b. Exemption in cross subsidy and additional surcharge:A consumer opting to source its energy from a sourceother than its local utility (say from a solar plant) has to pay certain charges to offset the loss of business to utility. This is because the utility has considered power demand of such customer while signing a PPA. Such charges while applicable to normal consumer may be exempted for solar energy consumer or may be determined by the respective state regulatory commission.

    c. Exemption in demand cut: Demand cut may be defined as the reduction of demand when a customer moves (partially) out of the local utility’s power supply scheme and opts for other generator. In such case the customer’s load demand is reduced in normal cases. However a total or partial exemption of demand cut may be provided for solar energy consumers.

  • Banking facilities: Many states, along with net metering also offer the solar customers banking of energy. Here, the customer is allowed to store their excess generation of one month in a virtual bank. And in case of excess drawl (in some other month) the energy is debited from the bank. An example is tabulated below to explain energy banking:
  • Figure 1: Yearly CAGR of solar power plants (Data source: CleanTechnica)

    Month Energy exported
    (in kWh)
    Energy imported
    (in kWh)
    Energy difference
    (in kWh)
    Energy in bank
    (in kWh)
    January 110 100 +10 10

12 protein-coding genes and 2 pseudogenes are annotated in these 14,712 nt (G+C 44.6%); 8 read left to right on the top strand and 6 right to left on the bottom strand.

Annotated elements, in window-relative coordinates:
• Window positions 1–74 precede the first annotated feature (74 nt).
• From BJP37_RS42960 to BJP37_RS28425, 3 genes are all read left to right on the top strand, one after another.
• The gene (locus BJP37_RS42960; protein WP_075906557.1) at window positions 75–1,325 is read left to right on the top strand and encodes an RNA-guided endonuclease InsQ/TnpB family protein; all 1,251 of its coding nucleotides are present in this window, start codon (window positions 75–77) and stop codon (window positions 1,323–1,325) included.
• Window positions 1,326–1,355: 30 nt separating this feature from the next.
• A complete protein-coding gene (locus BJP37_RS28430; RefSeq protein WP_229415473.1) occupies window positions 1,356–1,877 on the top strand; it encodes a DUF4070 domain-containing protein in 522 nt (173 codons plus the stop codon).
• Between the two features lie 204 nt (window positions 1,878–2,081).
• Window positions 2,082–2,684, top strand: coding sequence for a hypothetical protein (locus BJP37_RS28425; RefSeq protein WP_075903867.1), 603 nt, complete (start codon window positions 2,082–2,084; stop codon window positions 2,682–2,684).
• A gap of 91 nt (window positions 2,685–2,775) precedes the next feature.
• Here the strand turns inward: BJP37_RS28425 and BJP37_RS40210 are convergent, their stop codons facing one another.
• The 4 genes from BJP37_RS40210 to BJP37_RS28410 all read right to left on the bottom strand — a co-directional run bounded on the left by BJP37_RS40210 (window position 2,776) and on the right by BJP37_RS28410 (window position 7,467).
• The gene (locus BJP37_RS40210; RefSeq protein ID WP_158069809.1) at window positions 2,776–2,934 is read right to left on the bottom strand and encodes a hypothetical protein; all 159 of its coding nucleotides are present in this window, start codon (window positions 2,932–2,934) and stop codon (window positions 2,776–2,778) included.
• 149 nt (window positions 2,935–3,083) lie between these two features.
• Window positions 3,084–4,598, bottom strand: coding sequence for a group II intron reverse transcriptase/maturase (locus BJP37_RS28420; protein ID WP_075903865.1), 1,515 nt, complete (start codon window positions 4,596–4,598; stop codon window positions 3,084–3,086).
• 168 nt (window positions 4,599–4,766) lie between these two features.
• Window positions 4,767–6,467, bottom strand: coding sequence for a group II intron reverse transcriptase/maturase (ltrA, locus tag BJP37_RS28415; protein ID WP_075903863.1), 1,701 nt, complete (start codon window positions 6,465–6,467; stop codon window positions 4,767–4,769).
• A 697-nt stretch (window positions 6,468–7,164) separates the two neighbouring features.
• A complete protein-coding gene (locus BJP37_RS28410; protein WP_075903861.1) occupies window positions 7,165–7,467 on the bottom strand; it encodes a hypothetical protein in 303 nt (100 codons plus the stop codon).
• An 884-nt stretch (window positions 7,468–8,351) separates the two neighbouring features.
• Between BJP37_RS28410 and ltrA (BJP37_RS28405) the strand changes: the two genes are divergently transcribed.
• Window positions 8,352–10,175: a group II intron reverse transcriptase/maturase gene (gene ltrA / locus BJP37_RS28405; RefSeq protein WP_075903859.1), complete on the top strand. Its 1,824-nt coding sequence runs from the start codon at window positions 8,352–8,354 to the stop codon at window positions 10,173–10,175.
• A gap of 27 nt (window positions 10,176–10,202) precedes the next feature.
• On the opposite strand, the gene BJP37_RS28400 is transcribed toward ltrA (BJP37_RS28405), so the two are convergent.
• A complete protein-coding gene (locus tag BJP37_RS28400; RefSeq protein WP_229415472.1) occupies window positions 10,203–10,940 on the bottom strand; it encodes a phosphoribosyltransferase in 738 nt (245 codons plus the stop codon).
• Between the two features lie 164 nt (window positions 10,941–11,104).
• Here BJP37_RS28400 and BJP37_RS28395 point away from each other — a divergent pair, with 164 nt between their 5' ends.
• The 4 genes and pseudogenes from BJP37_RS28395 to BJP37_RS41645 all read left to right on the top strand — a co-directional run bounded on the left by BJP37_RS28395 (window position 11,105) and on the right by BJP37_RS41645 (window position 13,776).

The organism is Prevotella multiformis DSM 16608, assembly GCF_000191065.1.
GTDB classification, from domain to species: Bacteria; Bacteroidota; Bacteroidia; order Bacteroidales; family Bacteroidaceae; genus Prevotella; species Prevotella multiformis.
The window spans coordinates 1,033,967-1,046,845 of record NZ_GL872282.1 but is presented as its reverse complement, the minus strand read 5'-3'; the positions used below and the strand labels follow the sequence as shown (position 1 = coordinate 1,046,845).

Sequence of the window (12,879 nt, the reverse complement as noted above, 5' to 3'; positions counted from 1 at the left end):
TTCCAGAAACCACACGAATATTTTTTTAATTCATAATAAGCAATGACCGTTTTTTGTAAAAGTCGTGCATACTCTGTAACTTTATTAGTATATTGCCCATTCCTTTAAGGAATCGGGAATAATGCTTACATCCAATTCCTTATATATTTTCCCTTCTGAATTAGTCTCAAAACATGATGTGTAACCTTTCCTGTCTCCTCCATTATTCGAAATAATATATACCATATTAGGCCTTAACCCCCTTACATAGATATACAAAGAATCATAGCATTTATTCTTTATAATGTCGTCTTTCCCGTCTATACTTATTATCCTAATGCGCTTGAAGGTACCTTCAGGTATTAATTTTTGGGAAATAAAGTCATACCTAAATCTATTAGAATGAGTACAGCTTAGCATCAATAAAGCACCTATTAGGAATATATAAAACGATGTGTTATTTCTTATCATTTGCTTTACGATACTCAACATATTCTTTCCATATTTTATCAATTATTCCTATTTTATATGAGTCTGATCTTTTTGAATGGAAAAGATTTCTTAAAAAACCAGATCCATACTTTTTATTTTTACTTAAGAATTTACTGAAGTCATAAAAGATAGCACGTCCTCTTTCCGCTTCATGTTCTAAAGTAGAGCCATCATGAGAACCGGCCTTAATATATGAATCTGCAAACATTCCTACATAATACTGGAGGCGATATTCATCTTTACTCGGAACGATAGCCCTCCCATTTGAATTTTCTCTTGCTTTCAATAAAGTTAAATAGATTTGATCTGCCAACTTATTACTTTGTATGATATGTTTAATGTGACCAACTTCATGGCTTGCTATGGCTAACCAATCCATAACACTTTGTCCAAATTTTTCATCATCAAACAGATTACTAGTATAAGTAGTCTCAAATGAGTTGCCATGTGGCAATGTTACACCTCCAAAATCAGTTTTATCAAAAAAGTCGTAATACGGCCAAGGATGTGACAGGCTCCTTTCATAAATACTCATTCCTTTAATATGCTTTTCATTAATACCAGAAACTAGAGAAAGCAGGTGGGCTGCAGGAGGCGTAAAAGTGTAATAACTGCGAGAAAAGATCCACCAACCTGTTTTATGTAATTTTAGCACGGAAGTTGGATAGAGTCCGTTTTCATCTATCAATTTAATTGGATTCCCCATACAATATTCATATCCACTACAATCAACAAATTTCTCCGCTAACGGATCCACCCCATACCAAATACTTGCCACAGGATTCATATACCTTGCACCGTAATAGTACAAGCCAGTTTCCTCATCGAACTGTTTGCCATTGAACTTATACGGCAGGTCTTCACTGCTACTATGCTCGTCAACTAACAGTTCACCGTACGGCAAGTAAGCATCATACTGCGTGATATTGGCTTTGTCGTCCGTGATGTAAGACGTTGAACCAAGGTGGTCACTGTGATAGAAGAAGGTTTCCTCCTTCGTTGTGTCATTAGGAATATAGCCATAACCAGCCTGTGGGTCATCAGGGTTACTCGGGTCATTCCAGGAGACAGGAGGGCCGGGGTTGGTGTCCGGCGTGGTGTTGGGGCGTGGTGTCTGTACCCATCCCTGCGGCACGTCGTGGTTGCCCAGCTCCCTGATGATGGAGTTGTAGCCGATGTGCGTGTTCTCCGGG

February 120 90 +30 40
    March 125 110 +15 55
    April 120 110 +10 65
    May 120 120 0 65
    June 90 100 -10 55
    July 80 120 -40 15
    August 90 100 -10 5
    September 100 110 -10 -5
    October 95 100 -5 -10
    November 100 90 +10 0
    December 100 90 +10 10
    Energy balance in the bank at the end of the year 10 Units

    The energy generated and energy imported for each month is calculated. At the end of the year, the energy balance for the plant is calculated. The settlement of the account is done at 75% or 100% of the APPC depending on the state. Also in some states, as an additional incentive the 2% charges (on the total amount) for banking of energy are waived off.

Solar Regulation and its understanding

A regulation checks and maintains implementation of laws and orders which may be guided by the national/state tariff plan and national/state policy. It is passed by regulator, which is an independent body governing the market ensuring smooth and unbiased flow of business.An electricity regulation in general, is an order which guides the CTU/STU/Discom on the subject of tariff applicability, applicability of surcharges and/or in any other matters as and when the need arises. It may be applicable for that financial year or till a revision of the regulation is passed. The solar regulation in general may detail the following: